Jay jumped right back in and started making a name for himself around Compton and South Central LA, went up to Fairfax and was introduced to the local heads like Odd Future, released a mixtape with DJ Mustard, and is about to put out a string of concept mixtapes featuring Mike G, Chuck Inglish, and YG. He’s focused on his own music now, but his little sis Grimes is one of the reasons why he decided to push forward with music. “She brought me on tour with Visions. That’s when I started taking music seriously and changing my life around,” Jay said.

“I think its cool because people see that we fuck with each other because we’re so different to the public eye, but she knows the real me,” Jay explained. “For the most part I’m pretty chill and I think that’s where we connect.” For him, she’s opened up his reach and scope to include Pitchfork and worldwide Grimes fans, but is this a two way street? Has Jay’s career helped Grimes? “She’s a big artist and I’m just starting my shit right now, but maybe in the street. Shit. Maybe I give her some street credit.”

Taylor Bennett picks up the phone and his voice is uncanny; I’ve heard it on Acid Rap, a Justin Bieber album, riding shotgun with James Blake. I can’t help myself so I say the obvious, “Wow, you sound exactly like Chance.”

“Yeah, that’s my brother,” he deadpans, not quite happy that’s the first thing I brought up. Chance The Rapper is only 20 years old, but Taylor’s younger—18 to be exact—and he’s already selling out shows in Chicago off of his debut mixtape The Taylor Bennett Show. He’s got a second called Mainstream Music coming this spring.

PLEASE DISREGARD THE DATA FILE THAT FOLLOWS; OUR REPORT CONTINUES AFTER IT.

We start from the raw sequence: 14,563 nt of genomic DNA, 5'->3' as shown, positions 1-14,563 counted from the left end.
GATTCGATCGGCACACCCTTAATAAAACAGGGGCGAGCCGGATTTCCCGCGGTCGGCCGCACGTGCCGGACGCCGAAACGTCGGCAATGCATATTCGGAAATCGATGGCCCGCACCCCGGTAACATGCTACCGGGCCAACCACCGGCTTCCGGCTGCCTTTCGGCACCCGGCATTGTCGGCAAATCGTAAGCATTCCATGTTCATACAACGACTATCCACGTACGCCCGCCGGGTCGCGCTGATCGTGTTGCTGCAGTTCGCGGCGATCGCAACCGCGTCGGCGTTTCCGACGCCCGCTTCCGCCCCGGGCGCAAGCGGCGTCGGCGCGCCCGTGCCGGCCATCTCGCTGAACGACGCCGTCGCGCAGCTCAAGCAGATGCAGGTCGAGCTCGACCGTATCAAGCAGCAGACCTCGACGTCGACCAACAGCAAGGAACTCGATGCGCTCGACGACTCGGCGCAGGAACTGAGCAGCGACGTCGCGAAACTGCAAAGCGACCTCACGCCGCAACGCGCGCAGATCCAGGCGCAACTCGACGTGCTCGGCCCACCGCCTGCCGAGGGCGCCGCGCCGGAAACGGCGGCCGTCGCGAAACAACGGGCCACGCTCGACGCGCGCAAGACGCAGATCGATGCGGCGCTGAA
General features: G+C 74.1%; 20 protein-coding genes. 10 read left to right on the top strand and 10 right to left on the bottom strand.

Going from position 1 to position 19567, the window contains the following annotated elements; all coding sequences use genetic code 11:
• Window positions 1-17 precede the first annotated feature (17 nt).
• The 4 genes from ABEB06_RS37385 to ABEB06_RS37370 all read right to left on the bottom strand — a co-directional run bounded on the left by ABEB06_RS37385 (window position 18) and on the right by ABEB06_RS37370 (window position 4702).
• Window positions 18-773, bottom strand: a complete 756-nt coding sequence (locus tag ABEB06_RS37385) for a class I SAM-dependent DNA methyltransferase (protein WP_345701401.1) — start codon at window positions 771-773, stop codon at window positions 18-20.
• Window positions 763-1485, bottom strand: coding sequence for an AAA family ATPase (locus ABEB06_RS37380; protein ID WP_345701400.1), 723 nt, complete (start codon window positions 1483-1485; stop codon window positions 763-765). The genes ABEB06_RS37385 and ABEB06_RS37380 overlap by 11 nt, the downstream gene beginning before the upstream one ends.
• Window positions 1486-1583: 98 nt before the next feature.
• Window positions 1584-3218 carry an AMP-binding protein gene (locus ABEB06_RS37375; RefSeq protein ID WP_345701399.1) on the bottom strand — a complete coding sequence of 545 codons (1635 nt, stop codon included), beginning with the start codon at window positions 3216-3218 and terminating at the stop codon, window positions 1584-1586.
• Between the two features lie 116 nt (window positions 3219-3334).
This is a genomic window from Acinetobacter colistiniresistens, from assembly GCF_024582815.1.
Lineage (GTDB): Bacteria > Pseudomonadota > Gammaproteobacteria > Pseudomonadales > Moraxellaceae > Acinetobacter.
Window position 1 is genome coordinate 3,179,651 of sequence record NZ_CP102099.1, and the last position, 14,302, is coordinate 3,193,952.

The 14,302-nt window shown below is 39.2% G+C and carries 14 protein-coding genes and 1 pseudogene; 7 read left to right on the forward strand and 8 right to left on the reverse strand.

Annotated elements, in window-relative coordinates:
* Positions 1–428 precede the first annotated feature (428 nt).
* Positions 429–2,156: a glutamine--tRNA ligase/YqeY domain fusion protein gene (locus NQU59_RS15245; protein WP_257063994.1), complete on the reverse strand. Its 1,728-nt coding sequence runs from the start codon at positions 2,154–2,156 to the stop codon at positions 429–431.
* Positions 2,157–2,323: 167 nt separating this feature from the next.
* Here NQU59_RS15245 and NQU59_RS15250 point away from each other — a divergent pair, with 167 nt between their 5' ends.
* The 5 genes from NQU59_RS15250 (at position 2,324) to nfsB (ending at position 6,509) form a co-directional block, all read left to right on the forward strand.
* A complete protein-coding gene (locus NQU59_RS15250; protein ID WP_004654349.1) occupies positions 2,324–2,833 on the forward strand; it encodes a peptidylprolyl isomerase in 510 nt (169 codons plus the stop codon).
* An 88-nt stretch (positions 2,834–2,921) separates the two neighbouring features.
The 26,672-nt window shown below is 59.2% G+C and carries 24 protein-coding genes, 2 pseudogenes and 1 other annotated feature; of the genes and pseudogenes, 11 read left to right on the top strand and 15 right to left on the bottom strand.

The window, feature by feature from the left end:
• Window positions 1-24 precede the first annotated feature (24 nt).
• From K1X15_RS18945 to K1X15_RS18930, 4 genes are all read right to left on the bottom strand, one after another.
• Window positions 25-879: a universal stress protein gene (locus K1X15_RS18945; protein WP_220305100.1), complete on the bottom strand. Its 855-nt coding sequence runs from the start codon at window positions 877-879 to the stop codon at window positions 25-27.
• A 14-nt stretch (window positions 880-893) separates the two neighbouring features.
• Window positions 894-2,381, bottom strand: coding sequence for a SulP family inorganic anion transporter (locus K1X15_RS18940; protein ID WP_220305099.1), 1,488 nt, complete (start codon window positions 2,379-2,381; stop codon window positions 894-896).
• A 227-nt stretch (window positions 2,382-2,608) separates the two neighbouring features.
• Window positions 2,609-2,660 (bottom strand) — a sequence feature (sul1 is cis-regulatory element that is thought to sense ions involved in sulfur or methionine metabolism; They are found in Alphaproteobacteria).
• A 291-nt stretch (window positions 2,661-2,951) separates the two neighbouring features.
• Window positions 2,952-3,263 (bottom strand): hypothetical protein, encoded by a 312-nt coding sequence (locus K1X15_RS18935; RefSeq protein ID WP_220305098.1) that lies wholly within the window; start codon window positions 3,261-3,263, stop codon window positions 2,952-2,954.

Up until about a year ago he was just my brother. We’ve always rapped, we’ve always freestyled with each other, so it’s not really about trying to stand out.

The story so far is very similar to Chance, but Taylor adamantly denies any overlap, competition or even connection with chance musically. “Up until about a year ago he was just my brother. We’ve always rapped, we’ve always freestyled with each other, so it’s not really about trying to stand out. It’s just trying to be the best rapper ever. Develop your skills to match your greatness,” Bennett said, working hard to separate himself from his big bro, without being too obvious about it. “I just do as much as I possibly can with my music. It’s all me,” he added.

“He’s a talented artist and he definitely kind of brought some attention towards me, but without the level of writing and the product being as good as it is, it wouldn’t sell right,” Bennett said, but the access to privilege is there. The Save Money fountain of talent are also Bennett’s “older brothers,” even though he’s not part of the crew himself, and he’s spent time with Twista ever since Chance linked up with the Chicago legend for “Cocoa Butter Kisses.”

Taylor doesn’t send Chance his music early for opinions and feedback, but is quick to say there’s no competition, “He has the same agenda like me which is to just be the best possible artist that we can be. We’re not going against each other, we’re going against the world.” But with all the positives of not only being related to an overnight superstar like Chance, but also looking and sounding like identical twins, there are undeniable negatives. “Do you have any questions that don’t relate to Chance?” Bennett asked about halfway through our chat. But for now, the spotlight is on Chance. Let’s see who signs first.